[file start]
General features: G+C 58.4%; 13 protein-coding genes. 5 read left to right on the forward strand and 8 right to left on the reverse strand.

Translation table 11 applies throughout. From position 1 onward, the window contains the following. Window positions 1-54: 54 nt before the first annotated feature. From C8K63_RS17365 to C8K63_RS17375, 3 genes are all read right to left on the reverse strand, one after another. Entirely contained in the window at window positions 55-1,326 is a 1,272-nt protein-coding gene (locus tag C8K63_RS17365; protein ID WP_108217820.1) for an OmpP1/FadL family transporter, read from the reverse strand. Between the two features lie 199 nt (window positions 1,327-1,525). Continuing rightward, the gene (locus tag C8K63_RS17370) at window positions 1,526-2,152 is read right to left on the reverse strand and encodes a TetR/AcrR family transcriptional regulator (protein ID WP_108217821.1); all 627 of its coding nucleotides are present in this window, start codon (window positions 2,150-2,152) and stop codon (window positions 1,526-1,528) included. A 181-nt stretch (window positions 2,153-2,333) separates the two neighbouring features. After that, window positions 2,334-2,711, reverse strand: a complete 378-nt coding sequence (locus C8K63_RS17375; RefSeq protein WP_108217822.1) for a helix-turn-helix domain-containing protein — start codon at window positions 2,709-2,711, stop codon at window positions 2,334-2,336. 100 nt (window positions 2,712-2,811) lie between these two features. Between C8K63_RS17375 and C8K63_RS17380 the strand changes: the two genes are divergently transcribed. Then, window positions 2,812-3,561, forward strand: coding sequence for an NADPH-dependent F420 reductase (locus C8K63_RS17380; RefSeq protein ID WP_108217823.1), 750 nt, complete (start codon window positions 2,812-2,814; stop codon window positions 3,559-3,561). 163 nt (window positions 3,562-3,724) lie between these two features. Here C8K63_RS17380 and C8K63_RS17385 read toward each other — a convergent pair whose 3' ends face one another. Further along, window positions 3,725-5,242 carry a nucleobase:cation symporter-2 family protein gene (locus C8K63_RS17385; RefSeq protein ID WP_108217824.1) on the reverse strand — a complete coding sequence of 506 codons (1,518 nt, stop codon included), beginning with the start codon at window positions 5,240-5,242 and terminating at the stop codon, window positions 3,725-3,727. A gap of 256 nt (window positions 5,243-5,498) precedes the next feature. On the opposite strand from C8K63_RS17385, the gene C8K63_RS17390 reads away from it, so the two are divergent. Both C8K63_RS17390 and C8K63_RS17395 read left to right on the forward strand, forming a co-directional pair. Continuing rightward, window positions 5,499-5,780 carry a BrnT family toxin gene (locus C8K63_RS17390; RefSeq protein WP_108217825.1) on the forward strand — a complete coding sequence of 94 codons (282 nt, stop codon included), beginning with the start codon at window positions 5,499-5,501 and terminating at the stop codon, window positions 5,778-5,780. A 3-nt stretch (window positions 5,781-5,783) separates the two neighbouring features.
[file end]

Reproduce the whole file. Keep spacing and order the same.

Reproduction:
General features: G+C 58.4%; 13 protein-coding genes. 5 read left to right on the forward strand and 8 right to left on the reverse strand.

Translation table 11 applies throughout. From position 1 onward, the window contains the following. Window positions 1-54: 54 nt before the first annotated feature. From C8K63_RS17365 to C8K63_RS17375, 3 genes are all read right to left on the reverse strand, one after another. Entirely contained in the window at window positions 55-1,326 is a 1,272-nt protein-coding gene (locus tag C8K63_RS17365; protein ID WP_108217820.1) for an OmpP1/FadL family transporter, read from the reverse strand. Between the two features lie 199 nt (window positions 1,327-1,525). Continuing rightward, the gene (locus tag C8K63_RS17370) at window positions 1,526-2,152 is read right to left on the reverse strand and encodes a TetR/AcrR family transcriptional regulator (protein ID WP_108217821.1); all 627 of its coding nucleotides are present in this window, start codon (window positions 2,150-2,152) and stop codon (window positions 1,526-1,528) included. A 181-nt stretch (window positions 2,153-2,333) separates the two neighbouring features. After that, window positions 2,334-2,711, reverse strand: a complete 378-nt coding sequence (locus C8K63_RS17375; RefSeq protein WP_108217822.1) for a helix-turn-helix domain-containing protein — start codon at window positions 2,709-2,711, stop codon at window positions 2,334-2,336. 100 nt (window positions 2,712-2,811) lie between these two features. Between C8K63_RS17375 and C8K63_RS17380 the strand changes: the two genes are divergently transcribed. Then, window positions 2,812-3,561, forward strand: coding sequence for an NADPH-dependent F420 reductase (locus C8K63_RS17380; RefSeq protein ID WP_108217823.1), 750 nt, complete (start codon window positions 2,812-2,814; stop codon window positions 3,559-3,561). 163 nt (window positions 3,562-3,724) lie between these two features. Here C8K63_RS17380 and C8K63_RS17385 read toward each other — a convergent pair whose 3' ends face one another. Further along, window positions 3,725-5,242 carry a nucleobase:cation symporter-2 family protein gene (locus C8K63_RS17385; RefSeq protein ID WP_108217824.1) on the reverse strand — a complete coding sequence of 506 codons (1,518 nt, stop codon included), beginning with the start codon at window positions 5,240-5,242 and terminating at the stop codon, window positions 3,725-3,727. A gap of 256 nt (window positions 5,243-5,498) precedes the next feature. On the opposite strand from C8K63_RS17385, the gene C8K63_RS17390 reads away from it, so the two are divergent. Both C8K63_RS17390 and C8K63_RS17395 read left to right on the forward strand, forming a co-directional pair. Continuing rightward, window positions 5,499-5,780 carry a BrnT family toxin gene (locus C8K63_RS17390; RefSeq protein WP_108217825.1) on the forward strand — a complete coding sequence of 94 codons (282 nt, stop codon included), beginning with the start codon at window positions 5,499-5,501 and terminating at the stop codon, window positions 5,778-5,780. A 3-nt stretch (window positions 5,781-5,783) separates the two neighbouring features.